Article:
ROSARIO: Wallabies forwards coach Andrew Blades believes his team can take a lot from their only loss to Argentina in the past 25 years to ensure they finish their Rugby Championship on a high this weekend.
Blades was in the front row of the 1997 Wallabies team that was involved in the last major Australian tour of Argentina, which ended in disaster when they lost the second Test in Buenos Aires 18-16.
That defeat is the Wallabies' only lapse in a 10-Test stretch with the Pumas, with the previous loss being in 1987 - again in Argentina.
After winning the first Test in 1997, 23-15, the Wallabies discovered a week later in Buenos Aires what happens if they underestimate the Pumas on their home turf, where the local crowd is brought into play.
Wallabies coach Rod Macqueen was astounded by the players' lack of intensity that day. As centre Tim Horan recalled: ''We sat on the seat on the bus after the game seeing the smoke come out of Macqueen's ears. He was fuming not at a loss but how the Wallabies reacted. Some of the side watched the Argentinians do a lap of honour and some were in the dressing room. We weren't a unit.''
Blades has similar grim memories of that day. ''We let them into the game by being frivolous,'' he said yesterday. ''We tried to play them without giving them the respect of doing the hard work. We were chucking the ball around, playing behind the advantage line, and trying to do fancy things that weren't on.
''By being frivolous, the Pumas gained momentum, and then they really fed off the crowd's energy.''
So this week, Blades has been stressing to the team the importance of being serious in every part of the game, and ensure that their attention to detail is perfect - especially at the breakdown.
''What we have been stressing this week is the pride Argentina have about playing at home. They don't get to have home Tests that often, and so these internationals take on extra importance, which is shown by how passionate the crowd becomes. They get really involved in the game, and that can affect a visiting team,'' Blades said.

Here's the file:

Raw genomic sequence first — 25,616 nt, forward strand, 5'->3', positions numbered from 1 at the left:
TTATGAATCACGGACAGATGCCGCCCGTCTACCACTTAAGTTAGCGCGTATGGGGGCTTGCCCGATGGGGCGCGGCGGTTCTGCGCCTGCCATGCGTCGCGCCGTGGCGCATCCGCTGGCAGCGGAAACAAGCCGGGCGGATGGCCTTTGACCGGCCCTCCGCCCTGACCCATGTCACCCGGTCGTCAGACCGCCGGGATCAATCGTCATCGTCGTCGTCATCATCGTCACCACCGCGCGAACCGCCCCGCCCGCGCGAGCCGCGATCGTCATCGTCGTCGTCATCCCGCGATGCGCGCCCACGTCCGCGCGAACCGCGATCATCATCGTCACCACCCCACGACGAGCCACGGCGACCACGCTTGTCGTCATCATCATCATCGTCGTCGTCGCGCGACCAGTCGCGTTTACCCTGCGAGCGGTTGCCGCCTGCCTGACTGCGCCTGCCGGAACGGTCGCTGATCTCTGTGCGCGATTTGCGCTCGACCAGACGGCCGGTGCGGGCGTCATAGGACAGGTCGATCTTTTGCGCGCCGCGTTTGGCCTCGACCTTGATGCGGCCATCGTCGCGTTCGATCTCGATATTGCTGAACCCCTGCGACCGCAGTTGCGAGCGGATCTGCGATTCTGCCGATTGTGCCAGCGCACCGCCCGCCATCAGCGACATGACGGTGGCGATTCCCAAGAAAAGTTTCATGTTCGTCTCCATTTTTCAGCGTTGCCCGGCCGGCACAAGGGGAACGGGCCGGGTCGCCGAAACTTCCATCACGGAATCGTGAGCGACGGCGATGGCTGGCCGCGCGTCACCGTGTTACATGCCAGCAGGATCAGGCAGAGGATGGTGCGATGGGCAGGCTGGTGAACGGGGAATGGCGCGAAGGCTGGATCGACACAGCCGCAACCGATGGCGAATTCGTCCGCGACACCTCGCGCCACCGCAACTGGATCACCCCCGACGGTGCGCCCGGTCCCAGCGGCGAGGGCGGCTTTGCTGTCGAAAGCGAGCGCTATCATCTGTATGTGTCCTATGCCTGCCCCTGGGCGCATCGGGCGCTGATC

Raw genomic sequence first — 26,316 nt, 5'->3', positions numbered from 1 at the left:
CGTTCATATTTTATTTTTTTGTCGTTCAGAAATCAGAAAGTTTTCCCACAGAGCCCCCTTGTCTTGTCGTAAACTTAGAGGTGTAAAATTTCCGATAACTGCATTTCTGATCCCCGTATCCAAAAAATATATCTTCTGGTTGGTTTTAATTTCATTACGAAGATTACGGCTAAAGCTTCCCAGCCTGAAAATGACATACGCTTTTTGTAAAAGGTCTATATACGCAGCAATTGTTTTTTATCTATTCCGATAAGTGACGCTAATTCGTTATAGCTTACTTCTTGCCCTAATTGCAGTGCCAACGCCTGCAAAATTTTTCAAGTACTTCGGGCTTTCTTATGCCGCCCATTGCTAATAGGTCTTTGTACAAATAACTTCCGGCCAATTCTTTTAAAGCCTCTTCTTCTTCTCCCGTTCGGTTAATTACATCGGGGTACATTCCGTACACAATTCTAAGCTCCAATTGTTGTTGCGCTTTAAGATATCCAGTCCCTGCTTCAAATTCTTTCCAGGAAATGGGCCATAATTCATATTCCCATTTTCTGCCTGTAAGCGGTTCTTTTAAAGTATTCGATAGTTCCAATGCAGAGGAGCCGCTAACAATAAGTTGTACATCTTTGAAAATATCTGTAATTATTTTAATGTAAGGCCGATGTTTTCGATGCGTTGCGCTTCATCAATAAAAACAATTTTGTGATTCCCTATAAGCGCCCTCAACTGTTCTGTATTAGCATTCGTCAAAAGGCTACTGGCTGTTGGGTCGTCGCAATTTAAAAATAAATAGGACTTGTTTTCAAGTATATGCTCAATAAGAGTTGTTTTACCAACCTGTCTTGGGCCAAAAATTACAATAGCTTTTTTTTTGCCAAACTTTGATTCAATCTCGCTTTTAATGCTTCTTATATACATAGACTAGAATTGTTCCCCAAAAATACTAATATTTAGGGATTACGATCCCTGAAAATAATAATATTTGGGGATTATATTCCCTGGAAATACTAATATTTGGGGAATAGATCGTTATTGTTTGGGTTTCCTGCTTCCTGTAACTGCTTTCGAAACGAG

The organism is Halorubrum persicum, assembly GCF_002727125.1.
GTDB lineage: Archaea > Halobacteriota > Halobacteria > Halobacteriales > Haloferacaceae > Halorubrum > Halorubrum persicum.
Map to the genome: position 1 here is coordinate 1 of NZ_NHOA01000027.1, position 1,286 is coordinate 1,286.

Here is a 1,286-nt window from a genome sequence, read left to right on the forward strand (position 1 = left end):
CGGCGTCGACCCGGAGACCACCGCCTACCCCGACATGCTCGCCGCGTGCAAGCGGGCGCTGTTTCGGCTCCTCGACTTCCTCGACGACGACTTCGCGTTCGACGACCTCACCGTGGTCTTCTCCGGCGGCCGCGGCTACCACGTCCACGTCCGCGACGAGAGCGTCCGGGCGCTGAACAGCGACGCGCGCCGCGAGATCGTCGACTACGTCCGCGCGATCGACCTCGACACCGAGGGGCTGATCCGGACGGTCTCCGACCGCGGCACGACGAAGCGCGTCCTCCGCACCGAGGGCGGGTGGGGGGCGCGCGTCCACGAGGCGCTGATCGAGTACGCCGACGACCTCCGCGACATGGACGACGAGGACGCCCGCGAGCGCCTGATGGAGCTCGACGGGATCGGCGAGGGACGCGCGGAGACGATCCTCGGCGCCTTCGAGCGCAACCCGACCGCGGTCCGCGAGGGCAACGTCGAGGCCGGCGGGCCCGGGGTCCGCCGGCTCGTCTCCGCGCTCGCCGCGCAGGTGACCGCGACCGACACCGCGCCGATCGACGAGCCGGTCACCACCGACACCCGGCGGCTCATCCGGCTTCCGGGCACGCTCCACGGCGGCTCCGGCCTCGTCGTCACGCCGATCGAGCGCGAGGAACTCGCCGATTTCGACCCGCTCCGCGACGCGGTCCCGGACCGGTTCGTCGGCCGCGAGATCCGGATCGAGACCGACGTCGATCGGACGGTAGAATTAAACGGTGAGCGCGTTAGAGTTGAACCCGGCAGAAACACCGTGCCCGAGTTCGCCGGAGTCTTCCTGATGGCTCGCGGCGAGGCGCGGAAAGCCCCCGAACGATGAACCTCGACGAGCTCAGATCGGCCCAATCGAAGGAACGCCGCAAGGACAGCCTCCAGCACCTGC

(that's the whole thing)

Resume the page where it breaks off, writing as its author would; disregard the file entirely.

To nullify the crowd factor, Blades said it was crucial to start well, and the forwards had to be prepared to do grinding work at the breakdown to ensure the Pumas did not slow down their ball, giving Wallabies five-eighth Kurtley Beale ample chances to get the attack working.
''We've got to get that hard edge where we say that we have to do the crap work well so that the fancy work becomes easier. It can't be a case of thinking: 'We're not going anywhere here, so let's get Kurtley to do something miraculous.'
''If we can get good go-forward ball with accurate breakdown work to give us momentum then it allows Kurtley to do what he wants to do. So what we need to do this week is really improve in the simple areas so we don't give them cheap ways of getting back into the game.''
Blades said the team's accuracy at the breakdown had to improve dramatically, especially as the Pumas were masters of smothering the tackle area.
''Against the Springboks, their second man was getting to the tackle quicker than ours, and was driving us backwards. Then we started to get disorganised in attack because we were behind the advantage line. So it was hard for Kurtley to get on the front foot and play.''
And the Pumas will be as difficult as the Springboks to counter. ''They dive onto that ball, lock onto it and are really hard to shift. Over the tournament they have probably been the best in doing that. To stop it, we've got to be very aggressive and not allow that guy to lock on.''